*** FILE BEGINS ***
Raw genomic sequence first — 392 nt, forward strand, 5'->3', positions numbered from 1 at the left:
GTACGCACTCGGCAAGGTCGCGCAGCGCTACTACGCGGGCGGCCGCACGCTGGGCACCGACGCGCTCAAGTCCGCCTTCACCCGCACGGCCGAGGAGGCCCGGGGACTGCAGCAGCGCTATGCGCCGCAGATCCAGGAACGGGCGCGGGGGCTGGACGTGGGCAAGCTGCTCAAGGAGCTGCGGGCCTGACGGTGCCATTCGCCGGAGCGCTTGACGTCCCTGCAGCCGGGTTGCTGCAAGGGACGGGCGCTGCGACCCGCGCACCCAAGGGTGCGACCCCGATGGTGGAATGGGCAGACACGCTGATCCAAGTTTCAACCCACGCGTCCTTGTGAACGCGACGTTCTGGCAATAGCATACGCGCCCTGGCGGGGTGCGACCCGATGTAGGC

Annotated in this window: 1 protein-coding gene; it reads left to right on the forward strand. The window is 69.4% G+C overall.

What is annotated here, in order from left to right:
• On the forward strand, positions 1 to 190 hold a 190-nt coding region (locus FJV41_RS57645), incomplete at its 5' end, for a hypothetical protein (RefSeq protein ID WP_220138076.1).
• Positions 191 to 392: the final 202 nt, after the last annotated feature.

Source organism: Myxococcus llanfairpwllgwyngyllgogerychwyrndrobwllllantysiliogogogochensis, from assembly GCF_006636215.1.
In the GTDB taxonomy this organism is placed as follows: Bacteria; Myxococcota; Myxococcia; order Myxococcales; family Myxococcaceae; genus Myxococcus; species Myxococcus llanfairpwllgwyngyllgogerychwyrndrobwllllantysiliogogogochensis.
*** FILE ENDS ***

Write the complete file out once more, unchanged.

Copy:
Raw genomic sequence first — 392 nt, forward strand, 5'->3', positions numbered from 1 at the left:
GTACGCACTCGGCAAGGTCGCGCAGCGCTACTACGCGGGCGGCCGCACGCTGGGCACCGACGCGCTCAAGTCCGCCTTCACCCGCACGGCCGAGGAGGCCCGGGGACTGCAGCAGCGCTATGCGCCGCAGATCCAGGAACGGGCGCGGGGGCTGGACGTGGGCAAGCTGCTCAAGGAGCTGCGGGCCTGACGGTGCCATTCGCCGGAGCGCTTGACGTCCCTGCAGCCGGGTTGCTGCAAGGGACGGGCGCTGCGACCCGCGCACCCAAGGGTGCGACCCCGATGGTGGAATGGGCAGACACGCTGATCCAAGTTTCAACCCACGCGTCCTTGTGAACGCGACGTTCTGGCAATAGCATACGCGCCCTGGCGGGGTGCGACCCGATGTAGGC

Annotated in this window: 1 protein-coding gene; it reads left to right on the forward strand. The window is 69.4% G+C overall.

What is annotated here, in order from left to right:
• On the forward strand, positions 1 to 190 hold a 190-nt coding region (locus FJV41_RS57645), incomplete at its 5' end, for a hypothetical protein (RefSeq protein ID WP_220138076.1).
• Positions 191 to 392: the final 202 nt, after the last annotated feature.

Source organism: Myxococcus llanfairpwllgwyngyllgogerychwyrndrobwllllantysiliogogogochensis, from assembly GCF_006636215.1.
In the GTDB taxonomy this organism is placed as follows: Bacteria; Myxococcota; Myxococcia; order Myxococcales; family Myxococcaceae; genus Myxococcus; species Myxococcus llanfairpwllgwyngyllgogerychwyrndrobwllllantysiliogogogochensis.